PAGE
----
Sending Email with Mailjet

Mailjet is a third-party global email service that offers Google Compute Engine users a free tier with 25,000 emails each month. In addition, Mailjet also offers:

  • An API, user interface, and SMTP relay to send transactional and marketing email.
  • European data privacy compliance.
  • Email and deliverability features such as customizable priority settings and automated throttle management.
  • API resource library in Go, PHP, Nodejs, Java, Python, Ruby to manage sub-accounts, authentication, contacts, campaigns, custom payloads, statistics, real time events and parsing through the Event API.
  • Integrated MJML framework to create responsive HTML email templates.
  • 24/7 follow-the-sun support in 4+ languages.
  • Ability to send emails from domains other than gmail.com.

Before you begin

  1. Create a new Mailjet account on Mailjet's Google partner page*. When signing up, provide the domain and email address from which you want to send email messages.

    If you sign up for Mailjet without using the partner page linked above, the free usage tier has much lower limits of 200 messages per day (6,000 messages per month).

  2. Get your Mailjet SMTP account credentials.

Next, follow some of the examples below to set up your mail configuration. For extensive documentation of other email solutions, including examples of integration with most common SMTP servers, libraries, and frameworks, see Mailjet's documentation.

Configuring relay with Postfix

Configuring Mailjet as a mail relay allows Postfix to forward emails destined for remote delivery.

  1. Connect to your instance using SSH:

    gcloud compute ssh INSTANCE
    
  2. Install the Postfix Mail Transport Agent. When prompted, accept the default choices for domain names but select the Local Only configuration.

    Debian


    user@test-instance:~# sudo apt-get update && sudo apt-get install postfix libsasl2-modules -y
    

    CentOS


    user@test-instance:~# sudo yum install postfix cyrus-sasl-plain cyrus-sasl-md5 -y
    

  3. Modify the Postfix configuration options. Postfix configuration options are set in the main.cf file. Open the file with the text editor of your choice:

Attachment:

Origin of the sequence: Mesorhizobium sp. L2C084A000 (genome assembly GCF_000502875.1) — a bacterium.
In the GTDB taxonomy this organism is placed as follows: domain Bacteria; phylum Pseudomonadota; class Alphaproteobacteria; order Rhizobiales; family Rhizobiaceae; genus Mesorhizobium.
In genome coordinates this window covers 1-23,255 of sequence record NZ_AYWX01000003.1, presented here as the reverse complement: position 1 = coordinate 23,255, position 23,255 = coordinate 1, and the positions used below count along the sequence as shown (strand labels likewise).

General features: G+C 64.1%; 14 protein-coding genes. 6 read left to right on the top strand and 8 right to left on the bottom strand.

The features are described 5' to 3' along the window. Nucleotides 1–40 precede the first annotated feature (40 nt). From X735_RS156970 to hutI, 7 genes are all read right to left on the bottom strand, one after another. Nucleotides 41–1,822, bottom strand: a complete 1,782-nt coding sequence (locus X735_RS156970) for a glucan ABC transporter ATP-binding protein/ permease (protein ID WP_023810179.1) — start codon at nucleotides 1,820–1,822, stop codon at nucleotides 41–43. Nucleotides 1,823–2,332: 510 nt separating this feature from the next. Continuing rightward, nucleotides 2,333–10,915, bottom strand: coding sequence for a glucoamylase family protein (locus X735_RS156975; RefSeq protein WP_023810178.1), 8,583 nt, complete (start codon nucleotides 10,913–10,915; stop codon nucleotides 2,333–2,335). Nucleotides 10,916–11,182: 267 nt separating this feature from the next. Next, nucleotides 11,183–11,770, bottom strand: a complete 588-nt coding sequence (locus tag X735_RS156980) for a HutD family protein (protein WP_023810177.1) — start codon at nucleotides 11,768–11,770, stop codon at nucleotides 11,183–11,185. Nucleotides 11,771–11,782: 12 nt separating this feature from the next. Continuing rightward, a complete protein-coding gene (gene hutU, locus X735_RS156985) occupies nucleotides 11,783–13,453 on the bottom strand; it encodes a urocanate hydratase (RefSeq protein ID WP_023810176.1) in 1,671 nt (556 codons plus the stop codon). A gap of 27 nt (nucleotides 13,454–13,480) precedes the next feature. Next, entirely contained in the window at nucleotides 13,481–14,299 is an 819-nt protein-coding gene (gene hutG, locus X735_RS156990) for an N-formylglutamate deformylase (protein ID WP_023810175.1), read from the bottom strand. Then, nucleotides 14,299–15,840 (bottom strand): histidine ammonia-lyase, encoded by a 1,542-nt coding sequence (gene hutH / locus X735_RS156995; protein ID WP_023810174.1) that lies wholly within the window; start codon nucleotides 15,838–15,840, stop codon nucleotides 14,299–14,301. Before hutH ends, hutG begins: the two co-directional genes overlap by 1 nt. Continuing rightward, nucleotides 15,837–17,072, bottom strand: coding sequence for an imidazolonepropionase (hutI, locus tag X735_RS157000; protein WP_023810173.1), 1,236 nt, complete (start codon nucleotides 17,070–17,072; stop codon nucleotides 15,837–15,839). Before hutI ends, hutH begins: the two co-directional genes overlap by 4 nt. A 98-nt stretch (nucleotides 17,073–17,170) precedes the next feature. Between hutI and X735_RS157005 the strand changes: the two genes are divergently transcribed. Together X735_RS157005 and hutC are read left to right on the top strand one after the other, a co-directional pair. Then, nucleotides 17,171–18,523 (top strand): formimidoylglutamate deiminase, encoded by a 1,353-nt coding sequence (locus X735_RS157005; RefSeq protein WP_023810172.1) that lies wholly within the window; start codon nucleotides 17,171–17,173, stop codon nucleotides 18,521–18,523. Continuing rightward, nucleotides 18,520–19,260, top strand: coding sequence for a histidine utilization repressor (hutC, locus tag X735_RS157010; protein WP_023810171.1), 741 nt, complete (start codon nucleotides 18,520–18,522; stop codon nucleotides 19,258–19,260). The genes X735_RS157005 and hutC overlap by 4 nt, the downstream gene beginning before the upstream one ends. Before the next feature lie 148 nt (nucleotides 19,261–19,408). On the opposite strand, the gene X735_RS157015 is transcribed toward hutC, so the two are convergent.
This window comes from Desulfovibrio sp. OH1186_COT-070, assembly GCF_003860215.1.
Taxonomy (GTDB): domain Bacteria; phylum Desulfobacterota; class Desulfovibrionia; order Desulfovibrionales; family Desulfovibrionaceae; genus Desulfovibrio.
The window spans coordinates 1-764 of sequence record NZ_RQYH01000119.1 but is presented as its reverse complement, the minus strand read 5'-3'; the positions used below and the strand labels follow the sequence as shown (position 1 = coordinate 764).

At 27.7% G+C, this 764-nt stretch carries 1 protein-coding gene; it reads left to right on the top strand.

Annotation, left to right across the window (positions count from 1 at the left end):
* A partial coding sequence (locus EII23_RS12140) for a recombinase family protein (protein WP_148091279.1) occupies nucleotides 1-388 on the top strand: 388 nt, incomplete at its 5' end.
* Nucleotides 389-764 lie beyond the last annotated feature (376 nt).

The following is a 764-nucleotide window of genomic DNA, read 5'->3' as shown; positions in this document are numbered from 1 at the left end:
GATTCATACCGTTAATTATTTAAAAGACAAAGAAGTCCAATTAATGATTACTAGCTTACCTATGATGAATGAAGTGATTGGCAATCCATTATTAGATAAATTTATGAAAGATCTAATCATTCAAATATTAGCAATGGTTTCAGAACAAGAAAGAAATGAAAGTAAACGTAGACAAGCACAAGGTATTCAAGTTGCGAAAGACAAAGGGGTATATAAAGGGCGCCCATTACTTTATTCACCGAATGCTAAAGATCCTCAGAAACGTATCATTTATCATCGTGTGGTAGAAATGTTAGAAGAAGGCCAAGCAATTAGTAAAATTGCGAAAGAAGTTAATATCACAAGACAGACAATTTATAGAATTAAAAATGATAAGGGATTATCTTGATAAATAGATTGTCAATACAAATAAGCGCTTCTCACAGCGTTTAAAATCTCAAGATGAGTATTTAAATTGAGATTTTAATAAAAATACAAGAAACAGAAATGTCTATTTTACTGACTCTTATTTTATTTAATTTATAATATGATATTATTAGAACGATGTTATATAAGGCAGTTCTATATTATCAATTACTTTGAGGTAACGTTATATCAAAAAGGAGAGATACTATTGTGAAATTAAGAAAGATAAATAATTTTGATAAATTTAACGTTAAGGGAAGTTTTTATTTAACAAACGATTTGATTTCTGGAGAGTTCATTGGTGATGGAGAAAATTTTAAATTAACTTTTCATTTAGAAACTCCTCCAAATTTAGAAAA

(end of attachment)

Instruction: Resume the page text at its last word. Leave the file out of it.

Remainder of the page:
user@test-instance:~# sudo vi /etc/postfix/main.cf
    
  4. If they exist, comment out the following lines:

    # default_transport = error
    # relay_transport = error
    
  5. Add the Mailjet SMTP service by adding the following line to the end of the file:

    relayhost = in.mailjet.com:2525
    
  6. Next, add the following lines to enforce SSL/TLS support and to configure STMP authentication for these requests. A simple access and security layer (SASL) module handles authentication in the Postfix configuration. Add the following lines to the end of the file:

    smtp_tls_security_level = encrypt
    smtp_sasl_auth_enable = yes
    smtp_sasl_password_maps = hash:/etc/postfix/sasl_passwd
    smtp_sasl_security_options = noanonymous
    

    Save your changes and close the file.

  7. Create the SASL password map with the text editor of your choice:

    user@test-instance:~# sudo vi /etc/postfix/sasl_passwd
    
  8. To the sasl_passwd file, add the following lines to provide the credentials for Mailjet:

    in.mailjet.com:2525 YOUR_SMTP_KEY:YOUR_SMTP_SECRET
    
  9. Use the postmap utility to generate a .db file:

    user@test-instance:~# sudo postmap /etc/postfix/sasl_passwd
    user@test-instance:~# sudo ls -l /etc/postfix/sasl_passwd*
    -rw------- 1 root root    68 Jun  1 10:50 /etc/postfix/sasl_passwd
    -rw------- 1 root root 12288 Jun  1 10:51 /etc/postfix/sasl_passwd.db
    
  10. Next, remove the file containing your credentials as it is no longer needed:

    user@test-instance:~# sudo rm /etc/postfix/sasl_passwd
    
  11. Set the permissions on your .db file:

    user@test-instance:~# sudo chmod 600 /etc/postfix/sasl_passwd.db